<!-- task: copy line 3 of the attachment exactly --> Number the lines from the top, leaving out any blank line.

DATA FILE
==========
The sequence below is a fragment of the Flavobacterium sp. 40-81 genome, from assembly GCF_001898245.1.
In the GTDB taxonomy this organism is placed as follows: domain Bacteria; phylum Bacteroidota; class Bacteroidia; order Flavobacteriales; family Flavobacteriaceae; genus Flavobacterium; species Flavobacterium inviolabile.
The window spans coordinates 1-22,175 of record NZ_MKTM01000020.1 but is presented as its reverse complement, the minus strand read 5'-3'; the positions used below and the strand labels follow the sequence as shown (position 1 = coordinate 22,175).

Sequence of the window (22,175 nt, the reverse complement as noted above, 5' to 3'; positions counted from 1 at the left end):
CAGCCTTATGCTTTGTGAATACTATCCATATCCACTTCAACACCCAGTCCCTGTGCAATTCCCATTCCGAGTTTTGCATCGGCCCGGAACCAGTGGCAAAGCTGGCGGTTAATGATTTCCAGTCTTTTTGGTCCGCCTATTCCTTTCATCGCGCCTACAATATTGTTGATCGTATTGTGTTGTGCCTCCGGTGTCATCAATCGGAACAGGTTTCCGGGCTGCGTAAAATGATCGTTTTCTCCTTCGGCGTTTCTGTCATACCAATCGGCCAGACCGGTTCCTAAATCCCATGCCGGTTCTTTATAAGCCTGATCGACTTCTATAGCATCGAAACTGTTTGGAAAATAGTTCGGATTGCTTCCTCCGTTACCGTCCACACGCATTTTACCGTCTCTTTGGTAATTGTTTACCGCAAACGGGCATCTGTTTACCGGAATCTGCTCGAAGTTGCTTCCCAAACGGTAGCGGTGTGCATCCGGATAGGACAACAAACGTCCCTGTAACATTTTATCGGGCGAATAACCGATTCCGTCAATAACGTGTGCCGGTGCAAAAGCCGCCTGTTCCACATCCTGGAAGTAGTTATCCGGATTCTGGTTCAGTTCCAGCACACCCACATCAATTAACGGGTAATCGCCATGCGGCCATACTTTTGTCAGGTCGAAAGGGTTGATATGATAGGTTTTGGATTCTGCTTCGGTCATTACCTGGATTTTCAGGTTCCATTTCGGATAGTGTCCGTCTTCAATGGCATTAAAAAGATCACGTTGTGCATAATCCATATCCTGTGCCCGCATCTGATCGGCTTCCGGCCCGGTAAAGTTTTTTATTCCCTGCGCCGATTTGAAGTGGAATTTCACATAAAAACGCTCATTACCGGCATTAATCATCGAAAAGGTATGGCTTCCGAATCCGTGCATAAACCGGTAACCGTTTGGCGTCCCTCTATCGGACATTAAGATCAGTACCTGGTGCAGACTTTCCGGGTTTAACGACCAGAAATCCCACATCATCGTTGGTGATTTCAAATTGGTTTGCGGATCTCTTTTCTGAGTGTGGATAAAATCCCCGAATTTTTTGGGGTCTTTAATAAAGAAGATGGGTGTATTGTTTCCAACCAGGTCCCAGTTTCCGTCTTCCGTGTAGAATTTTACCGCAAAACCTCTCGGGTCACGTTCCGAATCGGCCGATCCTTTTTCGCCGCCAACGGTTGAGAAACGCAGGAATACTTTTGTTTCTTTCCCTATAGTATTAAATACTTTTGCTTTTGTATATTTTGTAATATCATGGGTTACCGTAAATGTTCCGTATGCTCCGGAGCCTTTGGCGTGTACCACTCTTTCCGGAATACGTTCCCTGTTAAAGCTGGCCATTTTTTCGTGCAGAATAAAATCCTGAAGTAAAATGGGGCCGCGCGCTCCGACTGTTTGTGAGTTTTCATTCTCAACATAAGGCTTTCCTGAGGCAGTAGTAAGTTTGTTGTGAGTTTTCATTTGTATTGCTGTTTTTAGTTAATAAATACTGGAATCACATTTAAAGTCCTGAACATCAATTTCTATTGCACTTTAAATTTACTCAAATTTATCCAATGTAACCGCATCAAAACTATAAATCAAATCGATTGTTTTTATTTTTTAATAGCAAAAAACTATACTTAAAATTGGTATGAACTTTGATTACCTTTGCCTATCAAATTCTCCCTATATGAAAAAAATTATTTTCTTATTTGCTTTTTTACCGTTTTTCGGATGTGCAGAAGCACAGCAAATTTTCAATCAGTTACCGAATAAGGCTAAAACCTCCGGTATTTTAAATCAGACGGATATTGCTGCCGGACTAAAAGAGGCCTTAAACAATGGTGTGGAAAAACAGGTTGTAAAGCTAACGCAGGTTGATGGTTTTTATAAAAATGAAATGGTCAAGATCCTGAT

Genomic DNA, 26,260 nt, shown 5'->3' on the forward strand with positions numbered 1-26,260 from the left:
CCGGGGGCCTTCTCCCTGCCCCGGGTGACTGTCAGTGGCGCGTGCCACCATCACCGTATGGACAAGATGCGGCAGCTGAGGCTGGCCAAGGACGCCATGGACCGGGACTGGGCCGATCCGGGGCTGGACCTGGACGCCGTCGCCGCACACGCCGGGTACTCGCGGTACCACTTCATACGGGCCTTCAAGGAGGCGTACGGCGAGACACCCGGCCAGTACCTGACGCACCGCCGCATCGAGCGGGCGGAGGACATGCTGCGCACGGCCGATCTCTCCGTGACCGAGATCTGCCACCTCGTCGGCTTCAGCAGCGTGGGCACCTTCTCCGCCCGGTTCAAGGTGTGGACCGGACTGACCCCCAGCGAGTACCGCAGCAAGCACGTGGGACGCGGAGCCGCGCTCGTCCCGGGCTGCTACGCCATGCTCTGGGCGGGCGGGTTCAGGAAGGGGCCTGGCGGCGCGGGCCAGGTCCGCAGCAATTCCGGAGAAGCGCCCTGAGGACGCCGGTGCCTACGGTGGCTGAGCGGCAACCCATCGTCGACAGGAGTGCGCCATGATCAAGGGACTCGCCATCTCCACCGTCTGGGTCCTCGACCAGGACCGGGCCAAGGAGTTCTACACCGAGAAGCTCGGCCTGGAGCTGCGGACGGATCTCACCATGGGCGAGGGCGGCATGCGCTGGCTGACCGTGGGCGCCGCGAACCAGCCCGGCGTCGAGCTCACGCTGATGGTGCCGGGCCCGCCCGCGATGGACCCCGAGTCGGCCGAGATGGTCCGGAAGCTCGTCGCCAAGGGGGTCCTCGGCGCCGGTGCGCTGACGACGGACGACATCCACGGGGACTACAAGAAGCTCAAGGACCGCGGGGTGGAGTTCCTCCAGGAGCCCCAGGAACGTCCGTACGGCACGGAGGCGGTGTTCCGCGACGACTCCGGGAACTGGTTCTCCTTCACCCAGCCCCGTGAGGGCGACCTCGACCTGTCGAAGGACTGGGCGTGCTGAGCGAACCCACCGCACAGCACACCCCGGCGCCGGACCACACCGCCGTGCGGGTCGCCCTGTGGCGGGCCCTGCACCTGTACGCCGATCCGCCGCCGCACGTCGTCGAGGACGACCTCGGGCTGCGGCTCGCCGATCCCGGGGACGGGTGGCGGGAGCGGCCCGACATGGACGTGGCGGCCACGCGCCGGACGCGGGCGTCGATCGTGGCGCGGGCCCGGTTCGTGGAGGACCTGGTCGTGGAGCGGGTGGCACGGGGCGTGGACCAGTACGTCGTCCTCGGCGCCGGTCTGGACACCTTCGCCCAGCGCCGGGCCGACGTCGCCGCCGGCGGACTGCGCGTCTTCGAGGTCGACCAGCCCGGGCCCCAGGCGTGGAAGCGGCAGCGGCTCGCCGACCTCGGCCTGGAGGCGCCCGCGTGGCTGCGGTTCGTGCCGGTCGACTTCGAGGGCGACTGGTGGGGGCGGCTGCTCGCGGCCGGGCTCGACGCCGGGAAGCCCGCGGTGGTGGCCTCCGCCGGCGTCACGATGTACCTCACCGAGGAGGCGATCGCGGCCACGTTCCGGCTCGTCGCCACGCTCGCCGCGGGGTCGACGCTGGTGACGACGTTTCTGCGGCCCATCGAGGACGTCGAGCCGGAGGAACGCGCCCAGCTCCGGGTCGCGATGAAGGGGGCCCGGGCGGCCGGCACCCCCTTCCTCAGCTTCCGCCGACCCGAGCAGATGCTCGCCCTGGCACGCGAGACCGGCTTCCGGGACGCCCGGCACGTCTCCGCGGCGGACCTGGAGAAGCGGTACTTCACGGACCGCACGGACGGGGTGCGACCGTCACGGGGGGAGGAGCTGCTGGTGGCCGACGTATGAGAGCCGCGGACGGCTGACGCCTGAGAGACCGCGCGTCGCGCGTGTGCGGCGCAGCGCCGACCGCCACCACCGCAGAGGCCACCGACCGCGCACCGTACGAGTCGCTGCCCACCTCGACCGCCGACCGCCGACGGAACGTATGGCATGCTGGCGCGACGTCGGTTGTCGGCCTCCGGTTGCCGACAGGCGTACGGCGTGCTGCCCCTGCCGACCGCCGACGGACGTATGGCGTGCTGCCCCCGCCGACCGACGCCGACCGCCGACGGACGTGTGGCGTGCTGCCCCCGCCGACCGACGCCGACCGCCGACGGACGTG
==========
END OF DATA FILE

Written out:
The window spans coordinates 1-22,175 of record NZ_MKTM01000020.1 but is presented as its reverse complement, the minus strand read 5'-3'; the positions used below and the strand labels follow the sequence as shown (position 1 = coordinate 22,175).